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Salesforce Shield Event Monitoring: What You Need to Know

If you haven’t heard, Salesforce Shield is a bundle of products that Salesforce has put together to help customers meet strict regulatory requirements concerning their data.

Click here to learn about Salesforce Shield

Salesforce Shield Components

  • Salesforce Shield Event Monitoring
  • Salesforce Shield Field Audit Trail
  • Salesforce Shield Platform Encryption

Most successful businesses are not built on a hunch. That’s where data comes in. However, with access to so much data, one of the challenges many companies face is how to gain insight into activity in the database.

Traditionally, administrators have used reports to understand record population, field consistency, login times, and more. Those details are valuable and necessary to ensure the health of your Salesforce environment. The problem is, they only paint a small picture of what is going on in your database.

Salesforce event monitoring provides a wealth of information to help administrators improve their system and for companies to protect their data.

What is Salesforce Event Monitoring?

Salesforce event monitoring is like an amazing crystal ball! (Psychic not included.)

Use event monitoring to provide detailed insight into who is accessing data (and from where), analyze trends to help with adoption, and identify bottlenecks, resulting in improve performance.

Let’s take a look at five different areas of Salesforce event monitoring.

1. Event Logs

Designed as an API First service, Salesforce event monitoring helps you to use data that normally wouldn’t be possible through the user interface. Salesforce stores the information gathered by the event logs in an API object called EventLogFile. The Event Type field in the EventLogFile object supports 45 events presently. See a list of those event types.

Today, the event log captures information on a daily basis. However, Salesforce is working on a beta allowing for hourly data capture. At this time the hourly information is only available through the API and not supported by the analytics app, but this gives you a glimpse into where Salesforce event monitoring is headed.

2. Data Visualization

Using Salesforce Einstein analytics, you can visualize the data helping you to identify trends and make decisions based on how users are using information.

Salesforce Shield Event Monitoring is like your own crystal ball. Image: Fotolia

3. Real-Time Events

Real-time events support the synchronous policy condition evaluation and actions for the real-time event and following — even streaming and event storage use cases for customers — with real-time security and performance monitoring use cases. This is currently in pilot. Customers can reach out to Salesforce if they would like to participate.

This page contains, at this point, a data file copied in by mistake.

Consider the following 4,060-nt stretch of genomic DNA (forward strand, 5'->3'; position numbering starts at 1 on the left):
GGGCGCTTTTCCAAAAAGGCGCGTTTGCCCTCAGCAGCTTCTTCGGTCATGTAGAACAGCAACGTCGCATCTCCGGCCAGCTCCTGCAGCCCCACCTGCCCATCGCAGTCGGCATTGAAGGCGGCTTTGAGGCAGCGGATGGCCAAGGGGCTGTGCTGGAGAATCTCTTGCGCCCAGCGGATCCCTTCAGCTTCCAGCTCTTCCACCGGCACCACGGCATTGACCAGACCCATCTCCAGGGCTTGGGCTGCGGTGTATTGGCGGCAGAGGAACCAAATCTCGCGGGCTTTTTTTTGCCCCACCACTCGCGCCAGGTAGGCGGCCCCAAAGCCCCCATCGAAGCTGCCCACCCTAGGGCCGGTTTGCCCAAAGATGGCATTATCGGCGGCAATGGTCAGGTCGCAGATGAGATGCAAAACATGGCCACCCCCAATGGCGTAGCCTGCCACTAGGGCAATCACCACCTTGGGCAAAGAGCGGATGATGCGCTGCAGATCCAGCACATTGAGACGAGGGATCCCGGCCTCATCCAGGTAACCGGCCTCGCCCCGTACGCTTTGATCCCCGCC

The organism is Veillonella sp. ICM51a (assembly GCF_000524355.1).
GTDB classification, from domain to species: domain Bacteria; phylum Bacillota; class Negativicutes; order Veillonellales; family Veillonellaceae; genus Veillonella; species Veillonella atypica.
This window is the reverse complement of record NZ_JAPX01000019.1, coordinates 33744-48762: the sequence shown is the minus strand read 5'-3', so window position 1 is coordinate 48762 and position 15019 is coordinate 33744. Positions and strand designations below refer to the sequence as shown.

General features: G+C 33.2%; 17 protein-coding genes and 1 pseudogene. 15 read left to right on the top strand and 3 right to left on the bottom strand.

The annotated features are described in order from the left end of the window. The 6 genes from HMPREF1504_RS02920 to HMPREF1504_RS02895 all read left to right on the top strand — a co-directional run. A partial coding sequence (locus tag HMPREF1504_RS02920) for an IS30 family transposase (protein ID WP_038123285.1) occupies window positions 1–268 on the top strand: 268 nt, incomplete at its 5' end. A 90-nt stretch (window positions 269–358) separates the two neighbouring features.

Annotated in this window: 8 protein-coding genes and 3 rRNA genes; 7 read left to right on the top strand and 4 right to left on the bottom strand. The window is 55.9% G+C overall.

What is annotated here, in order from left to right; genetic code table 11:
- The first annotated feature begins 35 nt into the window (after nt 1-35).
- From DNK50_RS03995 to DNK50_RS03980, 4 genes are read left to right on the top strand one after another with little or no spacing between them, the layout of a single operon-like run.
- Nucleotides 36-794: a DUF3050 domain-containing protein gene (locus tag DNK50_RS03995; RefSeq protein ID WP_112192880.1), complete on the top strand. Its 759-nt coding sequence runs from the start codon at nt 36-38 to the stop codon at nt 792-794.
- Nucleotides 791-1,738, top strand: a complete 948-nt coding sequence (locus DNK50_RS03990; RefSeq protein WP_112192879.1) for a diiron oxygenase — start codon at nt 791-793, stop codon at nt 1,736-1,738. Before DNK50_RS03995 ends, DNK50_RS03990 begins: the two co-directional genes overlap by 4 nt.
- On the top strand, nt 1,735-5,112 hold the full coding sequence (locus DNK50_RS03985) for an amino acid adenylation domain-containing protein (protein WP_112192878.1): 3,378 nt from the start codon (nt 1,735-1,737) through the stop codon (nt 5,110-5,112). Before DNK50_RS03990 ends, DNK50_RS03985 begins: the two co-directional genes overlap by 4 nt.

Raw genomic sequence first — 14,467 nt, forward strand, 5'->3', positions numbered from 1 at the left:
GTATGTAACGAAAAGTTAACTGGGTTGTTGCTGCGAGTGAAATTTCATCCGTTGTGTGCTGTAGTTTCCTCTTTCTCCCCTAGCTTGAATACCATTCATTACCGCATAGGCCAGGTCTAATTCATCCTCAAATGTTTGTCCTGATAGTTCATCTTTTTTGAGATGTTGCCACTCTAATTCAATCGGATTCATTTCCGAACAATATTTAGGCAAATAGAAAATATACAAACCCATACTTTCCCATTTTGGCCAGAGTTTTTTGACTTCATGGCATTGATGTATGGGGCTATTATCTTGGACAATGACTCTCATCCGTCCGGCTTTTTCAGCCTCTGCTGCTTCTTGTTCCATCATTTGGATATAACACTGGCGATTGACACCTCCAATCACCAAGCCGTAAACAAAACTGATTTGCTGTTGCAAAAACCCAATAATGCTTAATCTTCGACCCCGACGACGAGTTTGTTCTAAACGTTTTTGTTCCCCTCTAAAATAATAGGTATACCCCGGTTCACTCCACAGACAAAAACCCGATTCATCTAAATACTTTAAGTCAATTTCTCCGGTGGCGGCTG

4. Transaction Security

There are many ways policies can be used to encourage users to stay within guidelines intended to protect your data.

Use transaction security policies to act on events in real time by establishing condition actions. For example, if your organization restricts browsers or browser versions, by establishing a policy you can ensure only accepted browsers are used for accessing your data. Or, prevent users from logging in from multiple devices.

5. Machine Learning

With Salesforce’s event monitoring and machine learning capabilities, you can identify anomalies in events to help you become aware of potential data leakage risks. Salesforce is providing a pilot for anomaly detection which looks at 60-90 days of data to formulate a baseline, then tries to find a significant deviation from standard behavior.

If an anomaly in behavior is detected, Salesforce will send the administrator an email with a survey to determine the risk level. This is currently focused on Salesforce Core Cloud only for the pilot.

Learn More About Salesforce Shield Event Monitoring

The best place to learn about Salesforce Shield event monitoring is the Trailhead trail on the subject. After completing it, you should be able to name several event types supported by event monitoring, define event log files, state at least three use cases for event monitoring, and describe the API-first approach to development.

Salesforce event monitoring has the capability to unlock information and help administrators take their Salesforce environment to the next level. It is a key tool in an administrators utility belt that may not unleash a sixth sense, but it’s the closest thing to a crystal ball as you can get.

Is your company using event monitoring? Let us know in the comments below.

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David Schild

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